Today’s reflection is for the Solemnity of the Body and Blood of Christ, Sunday, June 14, 2020, and the readings can be found by clicking here.
All of today’s readings are written to and for a forgetful people…and so we are. Moses tells the people to “remember” what God has done on their behalf; how God has provided for them. Even more forcefully, he says, “Do not forget the Lord your God.” We have a tendency, especially when going through difficulties, to forget all that God has done for us and all the ways that God has blessed us. Today’s feast is an important reminder, that not only has God not abandoned us, his Church, but that he has given us the gift of his Body and Blood to sustain us throughout our desert journey here on earth.
I am often asked why it is so important to attend Mass. And while my answer differs from time to time and from person to person, the bottom line is that it’s only important if encountering Jesus is important, receiving God in the Eucharist is important, and if being forgiven of sins is important. I think those things are important, and I think that every Catholic Christian should think so as well–especially because we are so darn forgetful!
When we encounter Jesus at the Mass, it helps us remember who we are as God’s people. We dress and act our best, we meet with other people of love and good will, hear the Words of Scripture, and the deacon’s or priest’s homily that helps us hear and unpack how God wants to speak to us each day. Sometimes we forget to pray God’s word, and to listen to God. At Mass we participate in the Eucharistic sacrifice and receive the body and blood of our savior, Jesus Christ. In doing so, our venial sins are forgiven, and we are once again made perfect in Him before being sent back out into a world of darkness to be light and life. That’s a big deal because sometimes we forget that Jesus is the source of who we are and the goal of our Christian life. We forget that we are constantly in need of healing, and we forget that we are now His hands and feet in the world. At Mass we encounter Christ and are transformed, and then go out to transform the world.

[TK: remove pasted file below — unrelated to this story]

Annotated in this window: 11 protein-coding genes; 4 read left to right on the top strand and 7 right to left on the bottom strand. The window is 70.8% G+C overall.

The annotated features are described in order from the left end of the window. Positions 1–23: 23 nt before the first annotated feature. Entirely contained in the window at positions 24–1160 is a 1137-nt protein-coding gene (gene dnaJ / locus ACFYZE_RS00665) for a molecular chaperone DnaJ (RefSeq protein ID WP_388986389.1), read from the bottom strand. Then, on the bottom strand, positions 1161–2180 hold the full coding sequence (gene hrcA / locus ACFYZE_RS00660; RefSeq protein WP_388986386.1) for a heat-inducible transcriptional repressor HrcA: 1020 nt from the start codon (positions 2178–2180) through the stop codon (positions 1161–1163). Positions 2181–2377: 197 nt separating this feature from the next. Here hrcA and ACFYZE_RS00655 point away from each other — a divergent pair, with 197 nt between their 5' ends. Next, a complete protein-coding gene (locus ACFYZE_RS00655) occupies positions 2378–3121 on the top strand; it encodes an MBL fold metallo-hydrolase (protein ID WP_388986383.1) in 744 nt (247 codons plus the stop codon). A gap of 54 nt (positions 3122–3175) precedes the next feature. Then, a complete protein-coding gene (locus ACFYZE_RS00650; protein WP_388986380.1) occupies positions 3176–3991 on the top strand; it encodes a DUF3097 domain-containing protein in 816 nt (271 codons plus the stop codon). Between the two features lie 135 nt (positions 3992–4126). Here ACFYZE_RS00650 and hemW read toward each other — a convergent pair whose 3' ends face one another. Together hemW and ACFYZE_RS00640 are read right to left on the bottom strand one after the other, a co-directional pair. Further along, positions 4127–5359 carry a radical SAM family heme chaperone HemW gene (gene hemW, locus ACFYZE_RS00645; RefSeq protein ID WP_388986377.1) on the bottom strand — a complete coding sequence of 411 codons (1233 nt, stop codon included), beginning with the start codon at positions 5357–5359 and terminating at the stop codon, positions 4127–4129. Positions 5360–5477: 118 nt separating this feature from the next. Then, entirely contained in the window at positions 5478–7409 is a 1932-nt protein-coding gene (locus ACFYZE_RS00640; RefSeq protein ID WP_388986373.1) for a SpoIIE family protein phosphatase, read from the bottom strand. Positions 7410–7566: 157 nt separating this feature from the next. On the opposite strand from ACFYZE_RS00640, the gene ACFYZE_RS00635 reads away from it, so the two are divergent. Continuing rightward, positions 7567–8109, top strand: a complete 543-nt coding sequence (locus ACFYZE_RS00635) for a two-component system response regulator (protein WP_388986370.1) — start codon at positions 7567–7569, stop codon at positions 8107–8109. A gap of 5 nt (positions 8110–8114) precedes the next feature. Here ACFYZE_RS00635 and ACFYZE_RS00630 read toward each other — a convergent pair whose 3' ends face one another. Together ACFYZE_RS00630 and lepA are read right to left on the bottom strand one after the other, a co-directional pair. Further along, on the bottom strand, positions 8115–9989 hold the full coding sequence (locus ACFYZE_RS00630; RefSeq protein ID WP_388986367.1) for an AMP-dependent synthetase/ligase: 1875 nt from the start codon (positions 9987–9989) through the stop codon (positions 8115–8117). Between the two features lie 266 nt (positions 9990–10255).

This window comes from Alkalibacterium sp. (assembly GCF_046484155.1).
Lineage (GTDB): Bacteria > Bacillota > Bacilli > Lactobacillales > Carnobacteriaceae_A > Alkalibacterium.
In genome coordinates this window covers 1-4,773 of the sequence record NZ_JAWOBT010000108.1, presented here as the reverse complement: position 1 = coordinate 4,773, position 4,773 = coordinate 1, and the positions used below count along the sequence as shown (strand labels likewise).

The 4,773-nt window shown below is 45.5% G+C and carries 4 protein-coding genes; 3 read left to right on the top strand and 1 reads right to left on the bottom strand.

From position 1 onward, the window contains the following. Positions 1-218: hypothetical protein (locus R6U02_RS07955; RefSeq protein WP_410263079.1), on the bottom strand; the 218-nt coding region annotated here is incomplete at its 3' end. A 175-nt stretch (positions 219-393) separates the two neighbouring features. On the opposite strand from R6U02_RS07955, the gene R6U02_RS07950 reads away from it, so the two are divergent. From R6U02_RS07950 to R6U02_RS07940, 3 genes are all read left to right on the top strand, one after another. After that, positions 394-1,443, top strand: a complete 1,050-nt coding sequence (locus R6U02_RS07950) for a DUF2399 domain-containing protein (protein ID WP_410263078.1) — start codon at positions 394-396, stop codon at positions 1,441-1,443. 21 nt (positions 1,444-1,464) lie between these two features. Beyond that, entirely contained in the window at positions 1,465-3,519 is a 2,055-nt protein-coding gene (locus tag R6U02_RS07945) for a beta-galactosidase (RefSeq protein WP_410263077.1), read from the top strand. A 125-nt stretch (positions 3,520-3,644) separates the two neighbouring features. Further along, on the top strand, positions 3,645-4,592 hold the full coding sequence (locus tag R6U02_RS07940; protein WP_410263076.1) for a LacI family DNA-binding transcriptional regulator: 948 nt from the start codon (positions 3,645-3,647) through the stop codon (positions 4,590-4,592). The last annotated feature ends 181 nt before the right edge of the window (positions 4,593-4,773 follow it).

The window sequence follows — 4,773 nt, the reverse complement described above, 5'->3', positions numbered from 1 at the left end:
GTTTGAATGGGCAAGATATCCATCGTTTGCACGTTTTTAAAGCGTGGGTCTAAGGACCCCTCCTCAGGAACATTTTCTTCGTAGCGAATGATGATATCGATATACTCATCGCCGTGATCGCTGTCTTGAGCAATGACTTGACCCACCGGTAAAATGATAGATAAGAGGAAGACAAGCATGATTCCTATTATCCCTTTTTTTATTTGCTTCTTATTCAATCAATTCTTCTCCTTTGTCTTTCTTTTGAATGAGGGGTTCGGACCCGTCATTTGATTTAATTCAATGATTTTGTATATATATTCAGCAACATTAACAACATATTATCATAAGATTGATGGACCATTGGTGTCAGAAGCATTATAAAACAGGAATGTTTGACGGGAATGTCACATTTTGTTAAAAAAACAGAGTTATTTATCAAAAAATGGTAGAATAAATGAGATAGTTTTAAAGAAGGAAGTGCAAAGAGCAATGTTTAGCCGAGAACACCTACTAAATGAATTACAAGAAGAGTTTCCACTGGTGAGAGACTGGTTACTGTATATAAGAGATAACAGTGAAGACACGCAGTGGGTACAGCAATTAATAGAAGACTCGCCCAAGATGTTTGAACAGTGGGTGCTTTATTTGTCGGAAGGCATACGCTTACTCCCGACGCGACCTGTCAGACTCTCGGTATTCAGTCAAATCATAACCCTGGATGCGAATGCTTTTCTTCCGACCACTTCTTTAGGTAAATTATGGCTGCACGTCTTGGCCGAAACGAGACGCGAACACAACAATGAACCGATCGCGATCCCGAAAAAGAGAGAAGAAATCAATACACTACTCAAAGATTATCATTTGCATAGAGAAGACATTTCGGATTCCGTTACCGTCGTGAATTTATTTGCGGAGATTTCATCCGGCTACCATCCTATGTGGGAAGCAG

Catholic belief, as taught at the Second Vatican Council, is that Jesus Christ is present in the Eucharist in four ways: (1) in the person of the minister of the Eucharist, the presiding priest, through whom Jesus offers himself (2) in the word of God, the Scriptures being proclaimed and preached (3) in the people gathered to celebrate by praying and singing (4) and especially in the Eucharistic species, the bread and wine that are consecrated as Jesus’ body and blood. (Sacrosanctum Concilium #7) So, in all these ways we encounter our Savior, andz we should prepare ourselves to do so. However, the pinnacle of the encounter with Christ occurs when receiving the Eucharist.
The Catechism says it this way, “The mode of Christ’s presence under the Eucharistic species is unique. It raises the Eucharist above all the sacraments as “the perfection of the spiritual life and the end to which all the sacraments tend.” In the most blessed sacrament of the Eucharist “the body and blood, together with the soul and divinity, of our Lord Jesus Christ and, therefore, the whole Christ is truly, really, and substantially contained.” “This presence is called ‘real’ – by which is not intended to exclude the other types of presence as if they could not be ‘real’ too, but because it is presence in the fullest sense: that is to say, it is a substantial presence by which Christ, God and man, makes himself wholly and entirely present.” (C.C.C. 1374)